Tuesday, January 9, 2018

Etiquette and a Royal Wild Heir


Famous for his philandering and partying, Prince Albert, or “Dirtie Bertie” as he was nicknamed, spent much of his time in France and had affairs with the most famous Parisian actresses, courtesans and can-can dancers of the day. Victoria was not amused! –“It is impossible to blame the Queen if she takes deeper and more serious view of the responsibilities of His Royal Highness than His Royal Highness does himself. To her, at any rate, Windsor Castle is not only the home of the English Monarchy, it is the home of a multitude of august and sacred memories. To the Prince of Wales, unaccompanied by the compliant friends of his heart, Windsor would certainly be intolerable, even during the Ascot week. Excitement and society have become necessities of his nature, with which he can submit to an extraordinary amount of fatigue, without which his whole nature seems to instantly collapse...


Why Queen Victoria Declined to Invite Her Son, Albert, to Visit Windsor
At an age at which the most thoughtless and frivolous of men have a higher notion of obligation than a rigid and mechanical compliance with the dictates of conventional etiquette; when they choose their companions and regulate their ways of life in deference to other considerations than those of personal enjoyment.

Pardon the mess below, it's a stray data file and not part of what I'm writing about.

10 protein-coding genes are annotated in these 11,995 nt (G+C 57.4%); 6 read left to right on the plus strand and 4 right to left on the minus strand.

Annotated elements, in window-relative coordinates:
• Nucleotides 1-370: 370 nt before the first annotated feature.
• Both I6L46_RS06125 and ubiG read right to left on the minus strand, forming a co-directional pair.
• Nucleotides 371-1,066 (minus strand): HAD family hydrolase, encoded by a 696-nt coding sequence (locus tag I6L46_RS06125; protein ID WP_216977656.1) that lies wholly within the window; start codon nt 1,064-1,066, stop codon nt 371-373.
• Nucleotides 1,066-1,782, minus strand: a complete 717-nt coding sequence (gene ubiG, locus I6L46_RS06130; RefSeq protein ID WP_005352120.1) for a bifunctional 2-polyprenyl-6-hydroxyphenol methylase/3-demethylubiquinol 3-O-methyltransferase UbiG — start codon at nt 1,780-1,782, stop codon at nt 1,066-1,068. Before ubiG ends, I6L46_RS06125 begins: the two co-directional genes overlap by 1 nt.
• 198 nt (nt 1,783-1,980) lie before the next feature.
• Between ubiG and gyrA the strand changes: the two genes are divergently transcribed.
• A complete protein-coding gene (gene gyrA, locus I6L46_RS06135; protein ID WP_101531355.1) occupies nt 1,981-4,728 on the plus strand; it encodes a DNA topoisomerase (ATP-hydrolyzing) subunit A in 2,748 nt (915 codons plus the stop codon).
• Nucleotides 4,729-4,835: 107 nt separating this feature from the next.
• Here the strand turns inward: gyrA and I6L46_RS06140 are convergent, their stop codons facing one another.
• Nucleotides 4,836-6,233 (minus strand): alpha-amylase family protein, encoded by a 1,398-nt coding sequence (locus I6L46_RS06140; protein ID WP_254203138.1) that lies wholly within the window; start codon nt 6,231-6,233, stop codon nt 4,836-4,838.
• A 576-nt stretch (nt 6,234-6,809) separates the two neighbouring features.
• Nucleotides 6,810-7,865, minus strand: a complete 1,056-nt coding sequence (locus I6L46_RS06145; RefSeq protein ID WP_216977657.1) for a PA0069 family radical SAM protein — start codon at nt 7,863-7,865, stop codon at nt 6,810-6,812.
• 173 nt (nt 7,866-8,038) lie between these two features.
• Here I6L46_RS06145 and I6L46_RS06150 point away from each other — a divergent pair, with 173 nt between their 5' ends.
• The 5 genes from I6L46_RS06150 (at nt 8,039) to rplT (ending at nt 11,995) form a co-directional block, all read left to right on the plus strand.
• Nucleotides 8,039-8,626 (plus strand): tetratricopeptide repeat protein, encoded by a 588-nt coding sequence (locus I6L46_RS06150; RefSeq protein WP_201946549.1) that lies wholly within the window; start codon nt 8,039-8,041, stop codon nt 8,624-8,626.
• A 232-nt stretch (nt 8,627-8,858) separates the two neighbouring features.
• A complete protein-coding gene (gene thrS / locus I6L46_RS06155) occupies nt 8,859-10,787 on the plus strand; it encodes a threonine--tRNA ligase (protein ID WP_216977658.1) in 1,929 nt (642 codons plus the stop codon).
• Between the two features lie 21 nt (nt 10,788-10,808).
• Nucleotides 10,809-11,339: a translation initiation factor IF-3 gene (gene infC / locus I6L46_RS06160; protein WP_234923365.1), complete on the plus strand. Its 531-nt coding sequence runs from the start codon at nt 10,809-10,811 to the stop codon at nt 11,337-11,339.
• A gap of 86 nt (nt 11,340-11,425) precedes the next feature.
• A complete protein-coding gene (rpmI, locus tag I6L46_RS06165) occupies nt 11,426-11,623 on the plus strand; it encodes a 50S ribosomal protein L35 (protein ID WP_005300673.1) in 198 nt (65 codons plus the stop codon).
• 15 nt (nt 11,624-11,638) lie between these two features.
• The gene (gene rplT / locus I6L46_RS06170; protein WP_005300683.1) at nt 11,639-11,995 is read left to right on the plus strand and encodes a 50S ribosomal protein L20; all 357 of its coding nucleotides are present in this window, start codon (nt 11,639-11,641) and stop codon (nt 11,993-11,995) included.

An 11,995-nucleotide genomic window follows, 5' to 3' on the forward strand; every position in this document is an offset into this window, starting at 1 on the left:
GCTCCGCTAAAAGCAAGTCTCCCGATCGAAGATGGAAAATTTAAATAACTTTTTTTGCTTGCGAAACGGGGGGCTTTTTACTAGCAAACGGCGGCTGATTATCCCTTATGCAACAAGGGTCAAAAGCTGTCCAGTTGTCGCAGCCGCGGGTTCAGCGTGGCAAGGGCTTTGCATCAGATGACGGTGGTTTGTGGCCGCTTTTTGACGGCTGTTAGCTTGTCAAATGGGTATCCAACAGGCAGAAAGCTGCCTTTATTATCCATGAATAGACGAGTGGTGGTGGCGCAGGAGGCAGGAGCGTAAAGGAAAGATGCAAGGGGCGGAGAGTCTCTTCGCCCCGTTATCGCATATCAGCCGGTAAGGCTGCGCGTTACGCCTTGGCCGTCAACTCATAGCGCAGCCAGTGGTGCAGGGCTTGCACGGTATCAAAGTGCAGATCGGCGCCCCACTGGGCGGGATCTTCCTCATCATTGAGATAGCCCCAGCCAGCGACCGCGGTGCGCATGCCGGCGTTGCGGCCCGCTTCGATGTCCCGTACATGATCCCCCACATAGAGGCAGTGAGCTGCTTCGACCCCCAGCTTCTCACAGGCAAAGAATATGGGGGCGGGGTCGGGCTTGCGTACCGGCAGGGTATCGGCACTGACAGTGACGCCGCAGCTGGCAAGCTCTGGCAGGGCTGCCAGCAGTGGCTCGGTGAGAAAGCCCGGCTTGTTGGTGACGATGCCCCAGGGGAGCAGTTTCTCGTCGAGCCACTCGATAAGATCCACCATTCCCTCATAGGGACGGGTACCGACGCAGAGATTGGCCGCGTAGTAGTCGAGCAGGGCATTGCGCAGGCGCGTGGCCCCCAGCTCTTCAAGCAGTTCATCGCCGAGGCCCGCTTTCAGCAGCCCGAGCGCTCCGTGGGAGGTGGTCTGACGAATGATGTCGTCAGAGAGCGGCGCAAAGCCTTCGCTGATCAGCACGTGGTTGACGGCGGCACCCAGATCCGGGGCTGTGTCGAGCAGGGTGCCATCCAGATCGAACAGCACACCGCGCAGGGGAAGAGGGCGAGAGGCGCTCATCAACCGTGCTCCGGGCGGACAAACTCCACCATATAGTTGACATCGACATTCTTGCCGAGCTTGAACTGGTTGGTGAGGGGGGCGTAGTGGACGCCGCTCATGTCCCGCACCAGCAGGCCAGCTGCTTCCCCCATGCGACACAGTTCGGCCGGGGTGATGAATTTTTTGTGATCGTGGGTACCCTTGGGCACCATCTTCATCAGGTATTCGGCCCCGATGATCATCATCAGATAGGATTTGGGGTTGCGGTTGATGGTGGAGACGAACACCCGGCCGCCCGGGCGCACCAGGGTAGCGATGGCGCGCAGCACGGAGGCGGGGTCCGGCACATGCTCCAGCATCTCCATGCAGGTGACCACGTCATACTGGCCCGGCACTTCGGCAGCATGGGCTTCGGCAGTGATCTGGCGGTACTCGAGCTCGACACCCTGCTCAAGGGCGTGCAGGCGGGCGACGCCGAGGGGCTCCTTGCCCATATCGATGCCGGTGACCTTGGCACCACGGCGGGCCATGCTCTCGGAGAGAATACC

“The Prince of Wales has recently visited the Queen at Osborne, where he took up his residence in the cottage which established custom has consecrated for his use. Her Majesty's subjects may perhaps, feel disposed to ask themselves whether the time has not yet arrived when the heir-apparent should be lodged beneath a royal roof when he happens to be temporarily sojourning at a less distance from the capital than the Isle of Wight— why, in fact, when he is in the immediate neighborhood of Windsor during the Ascot week, Windsor Castle should not receive him, instead of the house –which, as matters are, it is his custom to engage within convenient distance of the course. 


“Certainly, it would be gratifying, not only to the Royal borough of Windsor itself, but to the whole nation, if the King of England that is to be, were to be installed for some days once in the year, as the chief tenent of the ancestral and traditional home of the British Sovereign. The Queen, however, has her reasons for declining to place the Castle at the Prince's disposal ; and it is not difficult to conjecture what those reasons are. As it happens, we are not justified in thinking that the day has yet come when Her Majesty will take a different view of the matter. The point, therefore, now to consider is the course which, things being as they are, the Queen would, with due regard to expediency, adopt.

“It would be idle to pretend to deny that there is any doubt why